# Resetting the Objective - Pt. 2: Evaluating Endpositions

In spite of it's great complexity, the calculation process can be broken down into a four-part cycle, as follows: Objective => Suggestion => Calculation => Evaluation. In this context, we can define an objective as a desirable outcome and/or a fixed point from which to calculate. At various points, any part can feed into any other part, though the suggested flow is more or less normal.

For example, in the above position, from a Daily Chess game of mine, white had just played Be3. The bishop on d3 is unprotected, which gave me the idea of using it in my calculations. Objective: make use of the d8-rook's x-ray along the d-file to win a pawn. Suggestion: Bxe5 was my first thought, but c5 is obviously a consideration too. Calculation: 1...Bxe5 leads to the forced variation 2.dxe5 Rxd3 3.Qe2, and black is losing the exchange, because the rook and knight are both en prise.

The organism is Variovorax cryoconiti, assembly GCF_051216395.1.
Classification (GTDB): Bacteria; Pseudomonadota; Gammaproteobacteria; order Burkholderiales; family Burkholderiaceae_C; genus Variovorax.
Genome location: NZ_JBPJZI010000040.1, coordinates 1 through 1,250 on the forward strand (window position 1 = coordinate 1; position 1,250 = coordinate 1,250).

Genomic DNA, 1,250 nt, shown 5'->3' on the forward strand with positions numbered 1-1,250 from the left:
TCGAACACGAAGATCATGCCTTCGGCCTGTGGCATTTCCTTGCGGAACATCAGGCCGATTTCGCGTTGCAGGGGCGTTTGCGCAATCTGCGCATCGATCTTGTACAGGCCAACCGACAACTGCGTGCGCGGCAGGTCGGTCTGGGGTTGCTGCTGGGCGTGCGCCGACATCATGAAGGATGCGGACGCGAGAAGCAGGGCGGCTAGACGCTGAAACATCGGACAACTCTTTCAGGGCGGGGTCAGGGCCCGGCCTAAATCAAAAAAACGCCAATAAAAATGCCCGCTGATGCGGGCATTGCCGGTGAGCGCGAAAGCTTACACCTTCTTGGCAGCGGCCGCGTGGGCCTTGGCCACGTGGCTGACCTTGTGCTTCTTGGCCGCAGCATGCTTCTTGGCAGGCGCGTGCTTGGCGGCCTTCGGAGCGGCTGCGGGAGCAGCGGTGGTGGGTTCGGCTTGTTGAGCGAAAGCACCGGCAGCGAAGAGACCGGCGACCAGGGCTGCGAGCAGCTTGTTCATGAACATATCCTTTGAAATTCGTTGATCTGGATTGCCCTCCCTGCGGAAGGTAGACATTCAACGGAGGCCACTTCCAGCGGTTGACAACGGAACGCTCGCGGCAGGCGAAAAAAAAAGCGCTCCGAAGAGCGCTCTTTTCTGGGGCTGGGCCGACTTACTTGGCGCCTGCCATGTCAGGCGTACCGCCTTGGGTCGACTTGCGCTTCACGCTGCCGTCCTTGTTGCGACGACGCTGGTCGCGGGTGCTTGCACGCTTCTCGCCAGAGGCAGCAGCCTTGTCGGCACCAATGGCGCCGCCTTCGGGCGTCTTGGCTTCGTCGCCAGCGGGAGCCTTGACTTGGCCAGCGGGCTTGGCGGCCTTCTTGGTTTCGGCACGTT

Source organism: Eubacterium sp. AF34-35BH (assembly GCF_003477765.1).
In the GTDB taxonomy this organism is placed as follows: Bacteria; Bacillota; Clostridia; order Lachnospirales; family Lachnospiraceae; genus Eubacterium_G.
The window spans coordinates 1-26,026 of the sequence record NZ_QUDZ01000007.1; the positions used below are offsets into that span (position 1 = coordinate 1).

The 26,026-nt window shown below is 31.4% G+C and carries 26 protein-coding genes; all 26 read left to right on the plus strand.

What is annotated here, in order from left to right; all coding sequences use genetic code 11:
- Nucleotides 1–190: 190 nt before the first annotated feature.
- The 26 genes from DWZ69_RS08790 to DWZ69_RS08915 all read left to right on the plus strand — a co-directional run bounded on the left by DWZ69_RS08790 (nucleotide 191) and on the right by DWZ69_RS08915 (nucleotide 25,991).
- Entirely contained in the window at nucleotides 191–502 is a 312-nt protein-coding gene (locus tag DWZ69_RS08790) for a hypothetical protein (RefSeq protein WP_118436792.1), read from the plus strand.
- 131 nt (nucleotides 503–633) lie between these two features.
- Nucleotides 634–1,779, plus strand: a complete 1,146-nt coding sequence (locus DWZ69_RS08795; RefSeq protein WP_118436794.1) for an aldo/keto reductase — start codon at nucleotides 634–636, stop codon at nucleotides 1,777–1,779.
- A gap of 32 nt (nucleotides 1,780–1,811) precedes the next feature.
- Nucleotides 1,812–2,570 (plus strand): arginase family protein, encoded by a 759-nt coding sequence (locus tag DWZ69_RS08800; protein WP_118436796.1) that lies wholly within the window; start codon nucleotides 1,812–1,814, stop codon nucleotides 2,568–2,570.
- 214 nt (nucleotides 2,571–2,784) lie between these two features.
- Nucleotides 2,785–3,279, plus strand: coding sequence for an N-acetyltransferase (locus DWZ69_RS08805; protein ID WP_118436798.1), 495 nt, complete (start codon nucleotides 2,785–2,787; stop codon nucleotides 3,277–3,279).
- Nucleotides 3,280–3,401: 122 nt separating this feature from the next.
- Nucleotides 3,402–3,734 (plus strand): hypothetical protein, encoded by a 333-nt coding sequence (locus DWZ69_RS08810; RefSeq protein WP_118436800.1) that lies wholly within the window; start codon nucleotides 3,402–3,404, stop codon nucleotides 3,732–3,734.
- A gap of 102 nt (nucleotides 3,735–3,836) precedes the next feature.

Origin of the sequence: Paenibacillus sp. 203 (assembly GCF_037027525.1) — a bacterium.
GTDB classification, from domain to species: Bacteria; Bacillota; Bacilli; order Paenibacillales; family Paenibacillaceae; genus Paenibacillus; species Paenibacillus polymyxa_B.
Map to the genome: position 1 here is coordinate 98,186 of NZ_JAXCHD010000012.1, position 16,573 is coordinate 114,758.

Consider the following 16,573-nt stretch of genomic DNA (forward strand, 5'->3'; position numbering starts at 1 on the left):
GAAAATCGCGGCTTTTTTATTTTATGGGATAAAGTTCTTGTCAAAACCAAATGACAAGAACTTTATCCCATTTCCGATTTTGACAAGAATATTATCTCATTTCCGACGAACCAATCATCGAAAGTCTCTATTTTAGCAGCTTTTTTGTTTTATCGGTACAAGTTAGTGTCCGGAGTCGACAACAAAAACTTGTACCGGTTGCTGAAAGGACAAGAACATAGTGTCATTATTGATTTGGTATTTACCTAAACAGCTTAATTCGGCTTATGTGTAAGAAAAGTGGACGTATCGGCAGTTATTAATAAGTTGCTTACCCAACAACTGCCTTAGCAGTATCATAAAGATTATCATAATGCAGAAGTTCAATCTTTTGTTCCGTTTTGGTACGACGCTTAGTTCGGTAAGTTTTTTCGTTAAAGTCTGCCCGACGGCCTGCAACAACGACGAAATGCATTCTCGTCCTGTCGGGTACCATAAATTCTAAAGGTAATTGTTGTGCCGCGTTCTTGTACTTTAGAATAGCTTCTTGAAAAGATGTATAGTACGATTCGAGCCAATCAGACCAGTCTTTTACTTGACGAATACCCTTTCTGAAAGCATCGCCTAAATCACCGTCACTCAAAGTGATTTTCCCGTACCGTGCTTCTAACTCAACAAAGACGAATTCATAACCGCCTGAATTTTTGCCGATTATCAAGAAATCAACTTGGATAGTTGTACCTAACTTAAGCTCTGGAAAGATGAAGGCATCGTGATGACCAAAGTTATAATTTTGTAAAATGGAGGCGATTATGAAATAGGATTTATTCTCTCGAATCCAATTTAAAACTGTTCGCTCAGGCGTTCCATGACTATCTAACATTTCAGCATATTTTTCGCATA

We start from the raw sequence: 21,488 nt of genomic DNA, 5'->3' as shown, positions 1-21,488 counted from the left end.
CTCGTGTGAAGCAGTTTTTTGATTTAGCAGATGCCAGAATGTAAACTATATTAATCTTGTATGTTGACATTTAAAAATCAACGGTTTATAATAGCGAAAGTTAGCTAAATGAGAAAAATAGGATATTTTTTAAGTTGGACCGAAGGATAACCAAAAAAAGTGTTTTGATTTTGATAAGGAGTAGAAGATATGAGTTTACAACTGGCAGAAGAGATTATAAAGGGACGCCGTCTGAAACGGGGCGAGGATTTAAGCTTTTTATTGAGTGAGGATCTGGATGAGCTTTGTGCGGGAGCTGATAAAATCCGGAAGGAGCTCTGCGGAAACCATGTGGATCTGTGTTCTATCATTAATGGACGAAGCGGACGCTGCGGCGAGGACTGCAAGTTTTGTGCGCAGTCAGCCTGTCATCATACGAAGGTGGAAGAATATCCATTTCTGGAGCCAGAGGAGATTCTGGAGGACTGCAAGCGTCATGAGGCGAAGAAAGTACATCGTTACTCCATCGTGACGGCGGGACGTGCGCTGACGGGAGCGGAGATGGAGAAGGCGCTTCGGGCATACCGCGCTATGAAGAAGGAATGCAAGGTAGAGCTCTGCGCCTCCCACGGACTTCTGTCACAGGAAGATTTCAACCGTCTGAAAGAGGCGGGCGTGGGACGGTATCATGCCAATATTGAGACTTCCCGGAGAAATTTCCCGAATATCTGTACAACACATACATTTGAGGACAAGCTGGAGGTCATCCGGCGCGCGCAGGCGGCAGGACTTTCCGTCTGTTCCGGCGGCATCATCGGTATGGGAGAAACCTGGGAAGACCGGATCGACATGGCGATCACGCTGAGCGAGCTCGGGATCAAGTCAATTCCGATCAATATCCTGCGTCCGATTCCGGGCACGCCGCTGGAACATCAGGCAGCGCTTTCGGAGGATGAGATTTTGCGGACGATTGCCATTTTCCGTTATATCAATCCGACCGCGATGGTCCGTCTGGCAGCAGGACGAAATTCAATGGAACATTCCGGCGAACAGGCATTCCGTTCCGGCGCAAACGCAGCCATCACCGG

That led me to calculate my second idea: 1...c5 2.dxc5 (2.Qe4 is also a reasonable move, albeit one I didn't even notice during my calculations) Rxd3 3.cxb6 Bxb6 and now, Qe2 runs into the tactic Rxe3!, with the follow-up Ng3. However, white doesn't have to play Qe2, and I felt that this was only so-so for me. Indeed, 4.Rfd1 is quite alright for white. It turns out, black can't win the pawn. I'd noticed the idea of sacrificing an exchange on e3, so I returned to my original line of calculation with a new objective: to sac an exchange on e3.